Author Topic: Help me understand bond funds  (Read 1638 times)

grandep

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Help me understand bond funds
« on: March 05, 2018, 08:07:31 PM »
Given all the recent talk about the potential of an imminent interest rate hike, I have been reading up a lot on bonds and bond funds. I feel like I understand about 80-90% of how the bond market works, but there are still a few things I'm stumped about.

I understand that if I buy and hold individual bonds to maturity then I have no risk of loss of principal (assuming no default). However, in a bond fund I will lose principal when interest rates rise because bond prices fall and bond fund managers sell their bonds at discounted rates. The part I don't understand is why would a bond fund manager choose to sell at this point? Why not continue to hold the bonds in the funds to maturity and use interest payments on those bonds to buy new bonds at higher interest rates, therefore avoiding principal loss? What is the incentive for a manager to sell and take the loss?

Please enlighten me in the curious ways of the bond market.

Radagast

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Re: Help me understand bond funds
« Reply #1 on: March 05, 2018, 08:37:30 PM »
Typically bond index funds target a certain range of bond maturities, or a certain duration. If the fund manager makes an active decision to do something different then it will no longer be an index fund. For example, Vanguard's Total Bond Fund targets bonds maturing more than one year in the future. If they randomly decided to hold for longer they would be breaking from their index.

Additionally, by holding a bond to maturity, the fund is failing to buy a new bond at a higher interest rate, which over the long run will result in lower returns because of opportunity cost. If your time horizon doesn't have a particular end date, generally your bond allocation should also not have a particular end date. If you do have an end date, then purchasing a bond and holding to maturity can make sense.

DreamFIRE

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Re: Help me understand bond funds
« Reply #2 on: March 05, 2018, 09:31:57 PM »
The part I don't understand is why would a bond fund manager choose to sell at this point? Why not continue to hold the bonds in the funds to maturity
This reminds me of a question asked in another recent thread.  You might be interested in another type of bond fund:

https://forum.mrmoneymustache.com/investor-alley/basic-bond-question/msg1902148/#msg1902148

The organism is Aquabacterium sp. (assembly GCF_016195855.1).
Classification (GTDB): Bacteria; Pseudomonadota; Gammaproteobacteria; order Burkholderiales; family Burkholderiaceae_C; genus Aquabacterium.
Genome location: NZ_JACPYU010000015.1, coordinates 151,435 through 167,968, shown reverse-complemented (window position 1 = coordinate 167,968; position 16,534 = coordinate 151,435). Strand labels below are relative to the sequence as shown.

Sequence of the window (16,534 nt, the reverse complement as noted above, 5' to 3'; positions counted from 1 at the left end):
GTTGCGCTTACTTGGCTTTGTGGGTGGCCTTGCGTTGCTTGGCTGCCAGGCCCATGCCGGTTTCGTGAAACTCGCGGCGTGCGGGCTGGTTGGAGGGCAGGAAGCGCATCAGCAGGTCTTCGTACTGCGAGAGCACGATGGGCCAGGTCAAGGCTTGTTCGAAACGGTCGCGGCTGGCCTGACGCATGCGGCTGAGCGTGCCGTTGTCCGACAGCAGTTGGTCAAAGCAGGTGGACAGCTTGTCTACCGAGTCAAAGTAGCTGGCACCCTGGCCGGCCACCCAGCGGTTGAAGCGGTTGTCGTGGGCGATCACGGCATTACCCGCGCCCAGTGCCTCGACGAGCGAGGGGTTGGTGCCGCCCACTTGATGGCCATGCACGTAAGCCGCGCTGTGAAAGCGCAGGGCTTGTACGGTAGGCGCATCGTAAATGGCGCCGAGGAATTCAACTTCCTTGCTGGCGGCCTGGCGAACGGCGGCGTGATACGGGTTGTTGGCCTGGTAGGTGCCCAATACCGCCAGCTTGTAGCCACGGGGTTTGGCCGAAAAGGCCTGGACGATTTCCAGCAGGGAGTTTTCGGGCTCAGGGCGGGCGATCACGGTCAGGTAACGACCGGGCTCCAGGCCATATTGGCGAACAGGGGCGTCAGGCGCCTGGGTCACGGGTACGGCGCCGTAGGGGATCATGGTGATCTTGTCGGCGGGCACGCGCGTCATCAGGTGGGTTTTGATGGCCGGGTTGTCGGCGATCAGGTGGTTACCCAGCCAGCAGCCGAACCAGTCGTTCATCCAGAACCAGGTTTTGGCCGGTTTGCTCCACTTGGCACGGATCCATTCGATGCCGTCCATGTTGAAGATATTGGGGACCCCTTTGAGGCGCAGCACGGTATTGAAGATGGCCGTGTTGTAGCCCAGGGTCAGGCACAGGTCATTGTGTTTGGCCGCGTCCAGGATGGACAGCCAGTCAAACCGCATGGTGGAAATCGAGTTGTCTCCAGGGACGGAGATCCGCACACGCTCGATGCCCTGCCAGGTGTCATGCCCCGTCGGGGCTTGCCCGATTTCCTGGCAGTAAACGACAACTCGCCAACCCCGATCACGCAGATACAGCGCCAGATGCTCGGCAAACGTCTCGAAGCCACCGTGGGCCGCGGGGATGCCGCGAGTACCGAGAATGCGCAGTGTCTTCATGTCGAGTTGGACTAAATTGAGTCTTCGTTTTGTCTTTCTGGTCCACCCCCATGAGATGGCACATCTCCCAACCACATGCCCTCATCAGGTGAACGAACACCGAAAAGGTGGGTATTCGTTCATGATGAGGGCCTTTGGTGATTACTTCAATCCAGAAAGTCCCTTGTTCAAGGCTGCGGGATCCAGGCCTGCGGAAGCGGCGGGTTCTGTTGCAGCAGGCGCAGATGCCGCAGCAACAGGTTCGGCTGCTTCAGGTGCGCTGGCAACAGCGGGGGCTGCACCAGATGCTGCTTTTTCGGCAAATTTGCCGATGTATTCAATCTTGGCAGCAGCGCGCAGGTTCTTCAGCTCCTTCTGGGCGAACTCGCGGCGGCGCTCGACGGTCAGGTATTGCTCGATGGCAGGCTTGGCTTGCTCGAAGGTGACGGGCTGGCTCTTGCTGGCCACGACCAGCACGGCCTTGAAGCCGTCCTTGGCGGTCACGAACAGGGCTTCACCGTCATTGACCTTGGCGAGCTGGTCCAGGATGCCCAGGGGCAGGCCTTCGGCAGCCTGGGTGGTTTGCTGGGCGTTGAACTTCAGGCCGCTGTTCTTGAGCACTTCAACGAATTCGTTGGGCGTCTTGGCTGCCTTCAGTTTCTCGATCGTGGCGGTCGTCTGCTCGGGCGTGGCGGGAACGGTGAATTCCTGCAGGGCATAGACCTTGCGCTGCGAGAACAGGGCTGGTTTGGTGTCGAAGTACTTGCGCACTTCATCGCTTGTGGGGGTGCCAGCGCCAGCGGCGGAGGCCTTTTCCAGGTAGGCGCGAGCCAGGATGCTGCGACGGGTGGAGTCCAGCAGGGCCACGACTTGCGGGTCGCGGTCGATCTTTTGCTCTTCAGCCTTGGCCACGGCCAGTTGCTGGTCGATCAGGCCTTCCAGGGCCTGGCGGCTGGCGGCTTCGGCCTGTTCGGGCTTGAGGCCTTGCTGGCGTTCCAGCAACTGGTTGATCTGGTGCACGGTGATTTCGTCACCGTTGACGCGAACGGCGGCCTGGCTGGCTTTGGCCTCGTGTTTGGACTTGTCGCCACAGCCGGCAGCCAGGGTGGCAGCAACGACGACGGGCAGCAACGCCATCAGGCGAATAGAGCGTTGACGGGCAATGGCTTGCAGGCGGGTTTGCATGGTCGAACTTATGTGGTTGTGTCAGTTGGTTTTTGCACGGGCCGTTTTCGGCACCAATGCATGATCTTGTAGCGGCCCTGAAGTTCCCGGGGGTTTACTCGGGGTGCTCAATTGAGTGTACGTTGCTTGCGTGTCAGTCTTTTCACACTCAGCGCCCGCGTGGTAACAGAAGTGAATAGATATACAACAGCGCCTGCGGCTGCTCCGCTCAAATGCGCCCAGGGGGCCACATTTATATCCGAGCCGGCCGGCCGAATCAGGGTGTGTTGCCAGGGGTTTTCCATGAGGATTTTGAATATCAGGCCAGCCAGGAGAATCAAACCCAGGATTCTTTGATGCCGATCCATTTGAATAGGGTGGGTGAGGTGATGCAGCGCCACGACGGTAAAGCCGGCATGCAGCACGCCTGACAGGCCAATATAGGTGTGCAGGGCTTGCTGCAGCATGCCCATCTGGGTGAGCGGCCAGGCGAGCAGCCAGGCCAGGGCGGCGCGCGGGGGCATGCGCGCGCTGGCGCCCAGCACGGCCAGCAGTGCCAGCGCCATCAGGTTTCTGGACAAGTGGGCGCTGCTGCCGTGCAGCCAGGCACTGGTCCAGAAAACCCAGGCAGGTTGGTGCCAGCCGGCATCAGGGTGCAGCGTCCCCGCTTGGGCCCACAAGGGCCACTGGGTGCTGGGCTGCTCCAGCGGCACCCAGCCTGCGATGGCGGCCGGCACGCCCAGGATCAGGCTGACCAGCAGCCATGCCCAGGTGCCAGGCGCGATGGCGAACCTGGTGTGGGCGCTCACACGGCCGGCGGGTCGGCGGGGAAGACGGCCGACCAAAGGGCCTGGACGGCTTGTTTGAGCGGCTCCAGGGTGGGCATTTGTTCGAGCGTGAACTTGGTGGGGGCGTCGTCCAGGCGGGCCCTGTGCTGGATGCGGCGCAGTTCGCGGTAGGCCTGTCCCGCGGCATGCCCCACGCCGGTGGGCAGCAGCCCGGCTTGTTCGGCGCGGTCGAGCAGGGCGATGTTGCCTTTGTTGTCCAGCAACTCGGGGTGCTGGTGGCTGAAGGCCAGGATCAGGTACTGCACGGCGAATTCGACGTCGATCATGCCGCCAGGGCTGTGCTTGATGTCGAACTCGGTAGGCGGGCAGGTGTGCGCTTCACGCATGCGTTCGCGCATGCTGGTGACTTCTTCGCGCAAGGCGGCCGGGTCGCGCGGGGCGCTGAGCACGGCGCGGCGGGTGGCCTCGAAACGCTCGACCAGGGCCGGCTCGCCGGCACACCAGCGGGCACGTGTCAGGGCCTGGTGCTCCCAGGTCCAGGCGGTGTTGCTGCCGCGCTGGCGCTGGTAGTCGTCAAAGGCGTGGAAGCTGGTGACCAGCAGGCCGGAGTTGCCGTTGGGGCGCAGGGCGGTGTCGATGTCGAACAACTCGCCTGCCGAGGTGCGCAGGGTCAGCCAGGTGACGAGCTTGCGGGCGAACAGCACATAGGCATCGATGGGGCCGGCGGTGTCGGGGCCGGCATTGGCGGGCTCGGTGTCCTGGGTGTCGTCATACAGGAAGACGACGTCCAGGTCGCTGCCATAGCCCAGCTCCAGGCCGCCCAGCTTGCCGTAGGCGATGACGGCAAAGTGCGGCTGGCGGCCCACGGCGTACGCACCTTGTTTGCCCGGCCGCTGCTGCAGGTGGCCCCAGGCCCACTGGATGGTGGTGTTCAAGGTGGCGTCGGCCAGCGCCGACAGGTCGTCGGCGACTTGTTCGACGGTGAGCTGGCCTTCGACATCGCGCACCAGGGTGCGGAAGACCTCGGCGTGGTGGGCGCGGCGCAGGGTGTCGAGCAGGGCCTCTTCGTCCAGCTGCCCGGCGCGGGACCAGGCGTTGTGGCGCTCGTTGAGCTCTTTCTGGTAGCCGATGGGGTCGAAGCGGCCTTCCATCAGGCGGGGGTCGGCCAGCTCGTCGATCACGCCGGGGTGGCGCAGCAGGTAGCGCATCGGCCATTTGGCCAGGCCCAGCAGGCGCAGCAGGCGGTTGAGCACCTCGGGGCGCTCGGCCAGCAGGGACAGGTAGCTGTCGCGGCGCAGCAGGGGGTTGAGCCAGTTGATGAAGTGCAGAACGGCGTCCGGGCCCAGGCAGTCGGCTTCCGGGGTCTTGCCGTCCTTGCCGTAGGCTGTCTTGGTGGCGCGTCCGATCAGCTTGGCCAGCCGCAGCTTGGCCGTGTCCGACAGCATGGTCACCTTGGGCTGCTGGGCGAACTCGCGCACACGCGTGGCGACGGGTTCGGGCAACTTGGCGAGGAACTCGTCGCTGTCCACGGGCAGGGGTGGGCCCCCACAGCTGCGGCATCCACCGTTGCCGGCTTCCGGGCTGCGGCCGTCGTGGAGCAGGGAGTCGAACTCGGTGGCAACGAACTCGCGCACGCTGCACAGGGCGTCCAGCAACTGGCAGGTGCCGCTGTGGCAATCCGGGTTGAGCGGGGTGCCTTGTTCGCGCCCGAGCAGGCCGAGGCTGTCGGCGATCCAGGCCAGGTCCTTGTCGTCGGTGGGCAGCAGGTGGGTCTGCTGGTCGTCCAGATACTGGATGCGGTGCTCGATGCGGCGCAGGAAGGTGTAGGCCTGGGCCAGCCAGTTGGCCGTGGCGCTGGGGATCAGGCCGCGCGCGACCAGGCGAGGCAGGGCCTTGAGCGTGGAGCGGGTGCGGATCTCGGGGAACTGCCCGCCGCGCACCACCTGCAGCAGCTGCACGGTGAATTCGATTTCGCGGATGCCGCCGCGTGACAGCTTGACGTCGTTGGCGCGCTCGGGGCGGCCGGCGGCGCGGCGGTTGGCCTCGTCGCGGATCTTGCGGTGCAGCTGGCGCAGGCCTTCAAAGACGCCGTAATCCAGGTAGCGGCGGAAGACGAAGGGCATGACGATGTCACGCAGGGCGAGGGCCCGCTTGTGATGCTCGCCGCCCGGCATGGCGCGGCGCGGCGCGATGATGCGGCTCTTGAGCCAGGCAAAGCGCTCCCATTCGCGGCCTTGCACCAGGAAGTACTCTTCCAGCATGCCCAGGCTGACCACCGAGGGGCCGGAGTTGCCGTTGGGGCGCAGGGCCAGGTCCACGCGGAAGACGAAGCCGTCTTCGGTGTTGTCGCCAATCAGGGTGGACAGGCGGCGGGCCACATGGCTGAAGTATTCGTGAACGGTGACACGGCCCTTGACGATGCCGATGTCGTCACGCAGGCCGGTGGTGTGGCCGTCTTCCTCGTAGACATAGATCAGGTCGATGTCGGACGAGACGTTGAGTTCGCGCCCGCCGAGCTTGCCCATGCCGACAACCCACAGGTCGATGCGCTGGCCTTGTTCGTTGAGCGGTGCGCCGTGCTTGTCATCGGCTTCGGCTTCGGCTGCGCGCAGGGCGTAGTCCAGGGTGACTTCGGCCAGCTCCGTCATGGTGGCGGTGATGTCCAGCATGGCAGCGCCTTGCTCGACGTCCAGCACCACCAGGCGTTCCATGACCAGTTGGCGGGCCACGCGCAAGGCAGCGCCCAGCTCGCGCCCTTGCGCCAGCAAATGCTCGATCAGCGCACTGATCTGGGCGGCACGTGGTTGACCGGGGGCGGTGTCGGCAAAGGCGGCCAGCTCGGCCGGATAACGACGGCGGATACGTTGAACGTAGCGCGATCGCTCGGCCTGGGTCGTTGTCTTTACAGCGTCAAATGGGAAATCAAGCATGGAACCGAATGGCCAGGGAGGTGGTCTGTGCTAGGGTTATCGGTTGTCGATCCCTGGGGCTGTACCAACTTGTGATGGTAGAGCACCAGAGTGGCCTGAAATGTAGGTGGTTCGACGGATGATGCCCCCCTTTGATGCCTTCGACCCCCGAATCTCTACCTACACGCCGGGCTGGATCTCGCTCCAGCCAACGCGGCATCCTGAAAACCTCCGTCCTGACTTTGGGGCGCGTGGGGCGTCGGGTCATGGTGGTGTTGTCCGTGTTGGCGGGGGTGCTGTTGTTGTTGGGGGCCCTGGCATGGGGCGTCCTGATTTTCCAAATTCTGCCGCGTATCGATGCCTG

https://wiserinvestor.com/bond-portfolio/

Mighty-Dollar

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Re: Help me understand bond funds
« Reply #3 on: March 05, 2018, 11:01:25 PM »
Given all the recent talk about the potential of an imminent interest rate hike
And the Fed's intention to raise rates 3 times in 2018 is already to some degree baked into the current prices of bond index funds.

Nobody can predict whether interest rates will go sideways for years, go up gradually, go up fast or even go down.

The bottom line is that you HAVE to own bonds otherwise you're fully invested in stocks. When stocks fall, money runs to the safety of bonds and vice versa. When stocks crash that's when you'll be happy that you own bonds. When you own bonds and stocks TOGETHER you don't worry about timing the bond or stock market. One protects the other.

Also most people own a total bond market index fund which has an average duration of about 6 years (less volatility). You're not exposed to the wild fluctuations of a 20 or 30 year bond.

CorpRaider

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Re: Help me understand bond funds
« Reply #4 on: March 11, 2018, 07:27:38 PM »
Yeah, basically quotation risk but what you said about holding to maturity and being unable to lose money made me think we also need to remember to "keep it real."  I think I'm going to do a blog post about that. 

Lots or people think they can't lose money in treasuries that are held to maturity or cash and that's true in nominal terms (nominal T-bond losses weren't even that bad during the stagflation 70's, but you lost out big time in purchasing power).

Trying to remember that has helped me avoid holding too much cash.  Cash is trash.